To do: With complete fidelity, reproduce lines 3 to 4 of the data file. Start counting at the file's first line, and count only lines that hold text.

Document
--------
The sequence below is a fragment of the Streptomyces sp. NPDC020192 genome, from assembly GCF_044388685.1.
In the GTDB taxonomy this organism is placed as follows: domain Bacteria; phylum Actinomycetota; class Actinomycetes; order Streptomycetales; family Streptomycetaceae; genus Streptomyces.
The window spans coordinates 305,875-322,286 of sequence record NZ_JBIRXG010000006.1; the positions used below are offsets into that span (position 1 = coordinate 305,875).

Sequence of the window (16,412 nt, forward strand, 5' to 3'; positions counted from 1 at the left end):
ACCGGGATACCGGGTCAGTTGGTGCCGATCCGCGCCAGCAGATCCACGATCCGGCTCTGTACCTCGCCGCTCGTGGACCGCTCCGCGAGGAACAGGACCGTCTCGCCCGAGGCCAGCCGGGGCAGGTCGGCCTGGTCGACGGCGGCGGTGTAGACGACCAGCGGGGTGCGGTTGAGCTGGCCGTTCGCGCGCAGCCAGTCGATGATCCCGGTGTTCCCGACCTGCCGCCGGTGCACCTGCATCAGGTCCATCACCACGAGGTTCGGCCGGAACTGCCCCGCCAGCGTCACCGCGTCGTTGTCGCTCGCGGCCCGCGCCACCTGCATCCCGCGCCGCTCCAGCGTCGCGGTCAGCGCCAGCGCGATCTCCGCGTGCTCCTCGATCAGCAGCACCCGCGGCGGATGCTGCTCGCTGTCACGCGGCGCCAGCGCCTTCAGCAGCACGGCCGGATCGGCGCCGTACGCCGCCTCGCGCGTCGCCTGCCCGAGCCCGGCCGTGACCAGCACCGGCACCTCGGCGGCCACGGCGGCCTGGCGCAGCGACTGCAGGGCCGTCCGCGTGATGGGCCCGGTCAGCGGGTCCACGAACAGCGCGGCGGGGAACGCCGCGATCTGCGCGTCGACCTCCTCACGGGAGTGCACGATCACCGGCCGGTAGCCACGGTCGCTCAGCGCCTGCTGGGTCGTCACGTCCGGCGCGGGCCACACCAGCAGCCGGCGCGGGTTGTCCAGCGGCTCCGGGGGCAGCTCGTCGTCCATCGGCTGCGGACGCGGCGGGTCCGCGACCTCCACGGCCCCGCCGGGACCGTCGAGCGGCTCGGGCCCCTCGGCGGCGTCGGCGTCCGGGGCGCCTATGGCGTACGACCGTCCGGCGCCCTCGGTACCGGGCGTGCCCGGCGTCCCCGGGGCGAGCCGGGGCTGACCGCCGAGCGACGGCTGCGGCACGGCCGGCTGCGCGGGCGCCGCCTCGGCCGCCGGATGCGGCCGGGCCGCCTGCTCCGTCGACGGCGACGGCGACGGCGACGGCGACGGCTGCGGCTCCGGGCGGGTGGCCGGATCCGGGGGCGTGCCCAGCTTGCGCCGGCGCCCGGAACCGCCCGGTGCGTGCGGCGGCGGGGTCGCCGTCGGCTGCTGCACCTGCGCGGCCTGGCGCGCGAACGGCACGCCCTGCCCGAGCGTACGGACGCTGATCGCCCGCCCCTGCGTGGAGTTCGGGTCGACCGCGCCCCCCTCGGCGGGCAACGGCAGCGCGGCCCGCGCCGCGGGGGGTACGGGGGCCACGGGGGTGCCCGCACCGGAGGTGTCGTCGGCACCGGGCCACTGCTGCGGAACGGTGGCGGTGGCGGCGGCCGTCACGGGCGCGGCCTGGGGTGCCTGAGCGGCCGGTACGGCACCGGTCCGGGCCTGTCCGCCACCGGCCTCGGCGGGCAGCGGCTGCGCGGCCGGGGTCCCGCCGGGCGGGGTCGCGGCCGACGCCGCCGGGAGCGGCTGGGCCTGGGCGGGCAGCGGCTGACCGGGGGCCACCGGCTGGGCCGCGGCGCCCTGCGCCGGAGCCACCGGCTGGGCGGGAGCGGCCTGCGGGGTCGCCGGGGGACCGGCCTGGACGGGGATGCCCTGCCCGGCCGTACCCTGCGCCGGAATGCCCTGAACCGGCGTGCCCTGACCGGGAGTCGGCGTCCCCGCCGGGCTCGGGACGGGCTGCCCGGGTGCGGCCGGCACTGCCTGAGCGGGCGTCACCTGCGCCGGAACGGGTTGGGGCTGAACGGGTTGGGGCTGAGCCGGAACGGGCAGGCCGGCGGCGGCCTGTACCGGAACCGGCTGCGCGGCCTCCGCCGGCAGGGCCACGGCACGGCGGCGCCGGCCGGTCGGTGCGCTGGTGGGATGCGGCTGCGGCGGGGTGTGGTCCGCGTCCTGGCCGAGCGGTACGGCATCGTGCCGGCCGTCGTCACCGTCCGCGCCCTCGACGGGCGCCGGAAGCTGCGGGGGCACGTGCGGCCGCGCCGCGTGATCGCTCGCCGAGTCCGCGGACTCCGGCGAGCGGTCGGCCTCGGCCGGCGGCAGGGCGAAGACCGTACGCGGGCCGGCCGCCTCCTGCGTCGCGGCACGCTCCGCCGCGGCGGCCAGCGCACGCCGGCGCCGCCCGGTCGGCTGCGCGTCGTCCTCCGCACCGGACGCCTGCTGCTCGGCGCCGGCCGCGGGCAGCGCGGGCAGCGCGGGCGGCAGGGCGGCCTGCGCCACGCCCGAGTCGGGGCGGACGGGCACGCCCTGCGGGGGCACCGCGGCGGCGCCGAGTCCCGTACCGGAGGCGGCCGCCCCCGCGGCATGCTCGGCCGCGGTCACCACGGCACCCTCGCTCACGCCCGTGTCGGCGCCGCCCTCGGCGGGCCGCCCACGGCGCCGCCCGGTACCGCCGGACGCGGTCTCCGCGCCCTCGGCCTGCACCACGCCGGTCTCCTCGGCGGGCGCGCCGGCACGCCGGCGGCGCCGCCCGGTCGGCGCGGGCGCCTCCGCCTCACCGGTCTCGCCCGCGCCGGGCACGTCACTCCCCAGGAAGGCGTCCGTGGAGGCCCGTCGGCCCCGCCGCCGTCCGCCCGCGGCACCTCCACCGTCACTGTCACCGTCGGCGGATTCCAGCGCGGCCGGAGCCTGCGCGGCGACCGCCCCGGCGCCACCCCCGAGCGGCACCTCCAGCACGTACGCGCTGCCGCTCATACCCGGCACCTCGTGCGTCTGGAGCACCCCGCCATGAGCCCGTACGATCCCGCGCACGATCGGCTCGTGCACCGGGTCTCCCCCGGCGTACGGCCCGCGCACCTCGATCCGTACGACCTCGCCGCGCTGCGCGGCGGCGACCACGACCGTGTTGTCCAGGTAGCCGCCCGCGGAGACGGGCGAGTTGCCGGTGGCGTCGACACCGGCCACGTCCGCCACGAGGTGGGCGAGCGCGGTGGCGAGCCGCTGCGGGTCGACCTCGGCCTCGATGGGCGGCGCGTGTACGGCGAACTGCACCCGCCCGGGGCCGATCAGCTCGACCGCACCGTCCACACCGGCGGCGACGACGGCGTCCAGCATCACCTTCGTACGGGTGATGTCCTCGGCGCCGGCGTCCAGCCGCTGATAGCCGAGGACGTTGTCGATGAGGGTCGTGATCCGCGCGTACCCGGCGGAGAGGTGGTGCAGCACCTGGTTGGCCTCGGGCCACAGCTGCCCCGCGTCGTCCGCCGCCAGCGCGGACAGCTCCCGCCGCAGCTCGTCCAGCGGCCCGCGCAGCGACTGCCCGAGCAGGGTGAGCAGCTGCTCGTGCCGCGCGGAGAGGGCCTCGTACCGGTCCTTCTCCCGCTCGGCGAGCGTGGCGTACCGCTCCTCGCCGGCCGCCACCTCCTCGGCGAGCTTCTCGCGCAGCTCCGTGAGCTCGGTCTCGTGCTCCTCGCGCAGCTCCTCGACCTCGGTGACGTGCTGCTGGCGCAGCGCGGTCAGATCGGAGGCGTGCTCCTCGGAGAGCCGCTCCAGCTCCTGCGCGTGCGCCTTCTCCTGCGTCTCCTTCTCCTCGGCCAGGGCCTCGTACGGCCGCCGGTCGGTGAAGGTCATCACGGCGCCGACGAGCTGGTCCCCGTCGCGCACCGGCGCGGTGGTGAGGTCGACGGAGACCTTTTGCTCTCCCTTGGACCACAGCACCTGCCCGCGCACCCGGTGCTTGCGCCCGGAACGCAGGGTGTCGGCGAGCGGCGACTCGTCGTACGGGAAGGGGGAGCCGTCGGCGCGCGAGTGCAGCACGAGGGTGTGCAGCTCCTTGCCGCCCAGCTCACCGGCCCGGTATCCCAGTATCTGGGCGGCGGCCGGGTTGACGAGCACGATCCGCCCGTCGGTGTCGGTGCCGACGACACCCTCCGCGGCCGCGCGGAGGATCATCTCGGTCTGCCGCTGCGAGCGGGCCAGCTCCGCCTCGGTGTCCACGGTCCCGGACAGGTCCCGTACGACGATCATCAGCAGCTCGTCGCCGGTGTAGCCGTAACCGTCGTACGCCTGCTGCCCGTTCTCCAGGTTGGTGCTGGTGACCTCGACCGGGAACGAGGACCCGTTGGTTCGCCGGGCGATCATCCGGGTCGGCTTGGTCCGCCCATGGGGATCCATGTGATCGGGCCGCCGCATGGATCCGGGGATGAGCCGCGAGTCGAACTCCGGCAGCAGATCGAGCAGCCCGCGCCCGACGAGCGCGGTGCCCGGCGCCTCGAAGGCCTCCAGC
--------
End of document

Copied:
The window spans coordinates 305,875-322,286 of sequence record NZ_JBIRXG010000006.1; the positions used below are offsets into that span (position 1 = coordinate 305,875).

Sequence of the window (16,412 nt, forward strand, 5' to 3'; positions counted from 1 at the left end):